Historically, the Christian church has a tradition of public prayer. Here are some examples of what I mean—taken from the Book of Common Prayer:
(For the Human Family)
O God, you made us in your own image and redeemed us through Jesus your Son: Look with compassion on the whole human family; take away the arrogance and hatred which infect our hearts; break down the walls that separate us; unite us in bonds of love; and work through our struggle and confusion to accomplish your purposes on earth; that, in your good time, all nations and races may serve you in harmony around your heavenly throne; through Jesus Christ our Lord. Amen.
Eternal God, in whose perfect kingdom no sword is drawn but the sword of righteousness, no strength known but the strength of love: So mightily spread abroad your Spirit, that all peoples may be gathered under the banner of the Prince of Peace, as children of one Father; to whom be dominion and glory, now and for ever. Amen.
(For Peace Among the Nations)
Almighty God our heavenly Father, guide the nations of the world into the way of justice and truth, and establish among them that peace which is the fruit of righteousness, that they may become the kingdom of our Lord and Savior Jesus Christ. Amen.
(For our Enemies)
O God, the Father of all, whose Son commanded us to love our enemies: Lead them and us from prejudice to truth: deliver them and us from hatred, cruelty, and revenge; and in your good time enable us all to stand reconciled before you, through Jesus Christ our Lord. Amen.
(For the Church)
Gracious Father, we pray for they holy Catholic Church. Fill it with all truth, in all truth with all peace. Where it is corrupt, purify it; where it is in error, direct it; where in any thing it is amiss, reform it. Where it is right, strengthen it; where it is in want, provide for it; where it is divided, reunite it; for the sake of Jesus Christ thy Son our Savior. Amen.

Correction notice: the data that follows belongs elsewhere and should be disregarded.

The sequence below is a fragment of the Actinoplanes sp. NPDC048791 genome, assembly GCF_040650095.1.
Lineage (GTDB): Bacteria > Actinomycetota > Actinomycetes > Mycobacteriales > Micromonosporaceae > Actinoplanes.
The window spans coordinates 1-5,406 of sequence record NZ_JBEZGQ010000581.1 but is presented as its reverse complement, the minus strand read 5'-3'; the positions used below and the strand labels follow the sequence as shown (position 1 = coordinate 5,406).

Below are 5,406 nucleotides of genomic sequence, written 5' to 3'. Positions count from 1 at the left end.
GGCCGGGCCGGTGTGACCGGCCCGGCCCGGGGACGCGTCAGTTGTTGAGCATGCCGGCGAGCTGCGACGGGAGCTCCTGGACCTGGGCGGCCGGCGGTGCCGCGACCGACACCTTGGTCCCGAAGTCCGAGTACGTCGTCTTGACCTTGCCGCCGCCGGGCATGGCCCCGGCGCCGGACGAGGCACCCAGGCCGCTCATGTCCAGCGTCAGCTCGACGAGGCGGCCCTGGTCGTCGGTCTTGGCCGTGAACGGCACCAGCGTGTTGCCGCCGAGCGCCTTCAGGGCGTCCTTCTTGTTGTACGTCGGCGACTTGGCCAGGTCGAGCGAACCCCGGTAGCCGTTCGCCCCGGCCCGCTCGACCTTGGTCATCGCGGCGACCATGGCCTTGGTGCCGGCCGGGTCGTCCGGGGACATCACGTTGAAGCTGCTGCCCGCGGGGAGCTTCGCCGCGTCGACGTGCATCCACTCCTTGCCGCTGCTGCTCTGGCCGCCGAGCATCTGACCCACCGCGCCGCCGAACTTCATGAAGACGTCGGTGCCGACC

(For the Unity of the Church)
O God the Father of our Lord Jesus Christ, our only Savior, the Prince of Peace: Give us grace seriously to lay to heart the great dangers we are in by our unhappy divisions; take away all hatred and prejudice, and whatever else may hinder us from godly union and concord; that, as there is but one Body and one Spirit, one hope of our calling, one Lord, one Faith, one Baptism, one God and Father of us all, so we may be all of one heart and of one soul, united in one holy bond of truth and peace, of faith and charity, and may with one mind and one mouth glorify thee; through Jesus Christ our Lord. Amen.
(For Social Justice)
Grant, O God, that your holy and life-giving Spirit may so move every human heart [and especially the hearts of the people of this land], that barriers which divide us may crumble, suspicions disappear, and hatreds cease; that our divisions being healed, we may live in justice and peace; through Jesus Christ our Lord. Amen.
Yes, I know. The 1979 edition of the BCP presents an easy target, what with its touchy-feely ecumenism, psychobabble, unisex circumlocutions, and Pepsi-generation pieties. It often reads like a UN resolution or soda pop commercial.
I'd like to build the world a home
And furnish it with love;
Grow apple trees and honey bees,
And snow white turtledoves.
I'd like to teach the world to sing
In perfect harmony;
I'd like to hold it in my arms
And keep it company.
I'd like to see the world for once
All standing hand in hand;
And hear them echo through the hills
For peace throughout the land.
I'd like to teach the world to sing
In perfect harmony;
A song of peace that echoes on
And never goes away.
But I think it illustrates one of the potential dangers of public prayer. Indeed, I think that, unless we’re very alert to the danger, the practice of public prayer will naturally end up sounding like the various prayers and collects in the 1979 BCP.
What I mean is this. Unlike private prayer, which is inherently personal and particular, public prayer tends to be generic. It’s not talking to, for, by, or about any individual or individual situation.